This means that for years in the mainline Protestant denominations, conservative churches that built their own conservative facilities, some of them absolutely grand, have been trapped within the denomination, and if they did for the sake of biblical orthodoxy leave those denominations, they often had to leave the properties that they had bought and built themselves behind. The United Methodist Church is adopting what's known as a “Gracious Exit” plan. Is going to allow churches to leave the denomination and to take their properties and buildings with them. That isn't the gracious, it's a graciousness absent from the liberal denominations like the Episcopal Church and the Presbyterian Church USA, along with some other denominations who simply either kicked conservative congregations out or their property or made them buy the property back at exorbitant prices. Effectively, a form of ransom.

But one of the big lessons we're going to have to see here and one of the issues we're going to have to watch very closely is whether or not, the liberal faction tries to come back in the 2020 General Conference. It's held every four years in the United Methodist Church, and to require another vote to retake what they had lost. To try to reverse the decision of this special general conference that after all, was called back years ago in order to resolve the issue within the United Methodist Church. The big lesson here, liberals never give up. They simply never do. Especially on the LGBTQ issues, but also in the general doctrinal issues. You can see this in denomination after denomination.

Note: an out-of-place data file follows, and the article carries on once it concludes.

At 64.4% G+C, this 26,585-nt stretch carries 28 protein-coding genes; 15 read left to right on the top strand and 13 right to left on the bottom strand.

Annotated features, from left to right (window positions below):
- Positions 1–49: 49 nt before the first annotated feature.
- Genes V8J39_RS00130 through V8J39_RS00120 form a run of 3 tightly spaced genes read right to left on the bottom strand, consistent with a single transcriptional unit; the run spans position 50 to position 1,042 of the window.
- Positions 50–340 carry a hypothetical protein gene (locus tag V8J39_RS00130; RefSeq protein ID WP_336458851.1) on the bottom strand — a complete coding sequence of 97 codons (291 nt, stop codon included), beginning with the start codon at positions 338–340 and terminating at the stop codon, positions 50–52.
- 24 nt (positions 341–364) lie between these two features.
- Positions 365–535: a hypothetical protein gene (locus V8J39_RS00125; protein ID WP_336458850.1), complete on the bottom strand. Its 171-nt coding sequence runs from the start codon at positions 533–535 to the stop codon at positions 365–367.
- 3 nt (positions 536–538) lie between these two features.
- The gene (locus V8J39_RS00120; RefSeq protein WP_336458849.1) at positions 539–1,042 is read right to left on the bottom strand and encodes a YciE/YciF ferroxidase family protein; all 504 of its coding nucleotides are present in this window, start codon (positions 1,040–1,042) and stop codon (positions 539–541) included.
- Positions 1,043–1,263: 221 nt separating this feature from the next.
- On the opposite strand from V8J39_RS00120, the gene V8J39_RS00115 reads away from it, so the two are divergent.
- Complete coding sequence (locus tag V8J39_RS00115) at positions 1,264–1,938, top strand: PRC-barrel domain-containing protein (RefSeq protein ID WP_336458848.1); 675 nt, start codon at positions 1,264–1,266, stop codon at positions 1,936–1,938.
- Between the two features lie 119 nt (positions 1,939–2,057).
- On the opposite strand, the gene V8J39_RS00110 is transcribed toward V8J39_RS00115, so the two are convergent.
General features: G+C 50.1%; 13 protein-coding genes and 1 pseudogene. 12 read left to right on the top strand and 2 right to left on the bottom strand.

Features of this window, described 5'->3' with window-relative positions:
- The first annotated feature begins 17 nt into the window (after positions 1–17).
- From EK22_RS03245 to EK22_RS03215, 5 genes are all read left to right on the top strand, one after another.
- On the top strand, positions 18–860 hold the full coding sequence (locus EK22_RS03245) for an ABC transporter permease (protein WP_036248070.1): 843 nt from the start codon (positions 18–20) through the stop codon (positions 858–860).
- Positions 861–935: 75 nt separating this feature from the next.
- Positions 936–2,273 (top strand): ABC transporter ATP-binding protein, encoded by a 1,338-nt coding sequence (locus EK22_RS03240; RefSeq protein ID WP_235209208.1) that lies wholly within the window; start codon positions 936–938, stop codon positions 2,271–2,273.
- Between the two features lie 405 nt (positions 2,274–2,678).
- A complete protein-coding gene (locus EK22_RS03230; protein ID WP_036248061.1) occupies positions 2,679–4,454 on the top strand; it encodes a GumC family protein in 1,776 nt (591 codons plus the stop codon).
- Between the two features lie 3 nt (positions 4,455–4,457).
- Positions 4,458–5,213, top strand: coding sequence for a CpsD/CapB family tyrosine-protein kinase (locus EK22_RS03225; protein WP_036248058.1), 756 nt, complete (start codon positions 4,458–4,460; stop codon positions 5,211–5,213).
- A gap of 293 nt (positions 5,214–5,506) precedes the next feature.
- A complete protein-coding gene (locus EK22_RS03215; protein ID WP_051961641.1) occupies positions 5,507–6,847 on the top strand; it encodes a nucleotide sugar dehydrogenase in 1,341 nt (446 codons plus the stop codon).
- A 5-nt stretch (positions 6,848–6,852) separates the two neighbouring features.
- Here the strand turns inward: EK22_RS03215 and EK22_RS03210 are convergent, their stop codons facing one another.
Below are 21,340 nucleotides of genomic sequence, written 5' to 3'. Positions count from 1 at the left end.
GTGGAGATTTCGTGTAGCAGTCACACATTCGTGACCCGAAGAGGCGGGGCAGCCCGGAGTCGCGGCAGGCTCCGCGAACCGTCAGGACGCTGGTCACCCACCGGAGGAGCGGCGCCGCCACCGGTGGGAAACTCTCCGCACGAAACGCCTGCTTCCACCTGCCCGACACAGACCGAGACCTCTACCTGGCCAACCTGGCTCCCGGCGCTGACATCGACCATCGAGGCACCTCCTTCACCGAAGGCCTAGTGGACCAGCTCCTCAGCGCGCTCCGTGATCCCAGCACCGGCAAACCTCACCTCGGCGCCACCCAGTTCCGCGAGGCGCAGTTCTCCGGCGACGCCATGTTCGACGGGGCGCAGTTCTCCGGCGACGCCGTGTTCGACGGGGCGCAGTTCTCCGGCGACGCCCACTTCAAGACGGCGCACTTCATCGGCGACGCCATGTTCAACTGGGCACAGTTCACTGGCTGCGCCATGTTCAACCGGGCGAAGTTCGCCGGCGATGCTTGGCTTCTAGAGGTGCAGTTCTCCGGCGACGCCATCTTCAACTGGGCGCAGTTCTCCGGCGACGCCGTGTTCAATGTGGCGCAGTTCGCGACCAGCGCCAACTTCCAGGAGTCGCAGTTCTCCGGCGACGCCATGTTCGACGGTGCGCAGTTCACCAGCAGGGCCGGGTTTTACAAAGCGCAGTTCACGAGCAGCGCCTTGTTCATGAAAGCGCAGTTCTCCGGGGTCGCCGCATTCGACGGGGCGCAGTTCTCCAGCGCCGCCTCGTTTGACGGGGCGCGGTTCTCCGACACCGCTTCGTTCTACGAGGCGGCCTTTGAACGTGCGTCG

You saw this very clearly in the early 20th century, when Protestant liberalism began to make its presence in virtually all of those mainstream denominations. One by one, they fell. When the liberals were defeated, they simply went back to their seminaries and divinity schools and then came back again. They're going to do the same thing in the United Methodist Church and this is not reading their minds, this is just reading their words. They have said that is exactly what they want to do.

But there's another final issue on the United Methodist front I want us to observe in the Nashville, Tennessee. Just a few days before the action of the Judicial Council, a woman by the name of Whitney Buchanan wrote a guest column for the paper. And in it she basically demands that the United Methodist Church take a re-vote on the same sex marriage ban and all the related issues in the traditional plan that was adopted. She says, "As a member of the United Methodist Church for 15 years still laying claim to the host and conference." She says more specifically, "A small church in East Tennessee with a pastor who fully supports the LGBTQ+ community. I was deeply saddened and ashamed to hear the church's decision to turn their backs on some of the most marginalized members of our global society." She goes on to demand that there be a re-vote, and then she says, "If the church refuses to do so, I along with many other members will willingly leave, as I do not want to belong to a religious entity that aims to indirectly or possibly directly harm the lives of the people I love." She then goes on to define exactly what that means, but you've already figured that out.